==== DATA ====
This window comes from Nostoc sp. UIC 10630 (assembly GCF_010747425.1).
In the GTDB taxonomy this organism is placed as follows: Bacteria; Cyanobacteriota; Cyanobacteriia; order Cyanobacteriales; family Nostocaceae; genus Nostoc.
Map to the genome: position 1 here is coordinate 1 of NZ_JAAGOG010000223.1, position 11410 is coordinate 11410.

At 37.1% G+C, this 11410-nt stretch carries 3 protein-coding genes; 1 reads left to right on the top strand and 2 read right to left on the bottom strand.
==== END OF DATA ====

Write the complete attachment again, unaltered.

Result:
This window comes from Nostoc sp. UIC 10630 (assembly GCF_010747425.1).
In the GTDB taxonomy this organism is placed as follows: Bacteria; Cyanobacteriota; Cyanobacteriia; order Cyanobacteriales; family Nostocaceae; genus Nostoc.
Map to the genome: position 1 here is coordinate 1 of NZ_JAAGOG010000223.1, position 11410 is coordinate 11410.

At 37.1% G+C, this 11410-nt stretch carries 3 protein-coding genes; 1 reads left to right on the top strand and 2 read right to left on the bottom strand.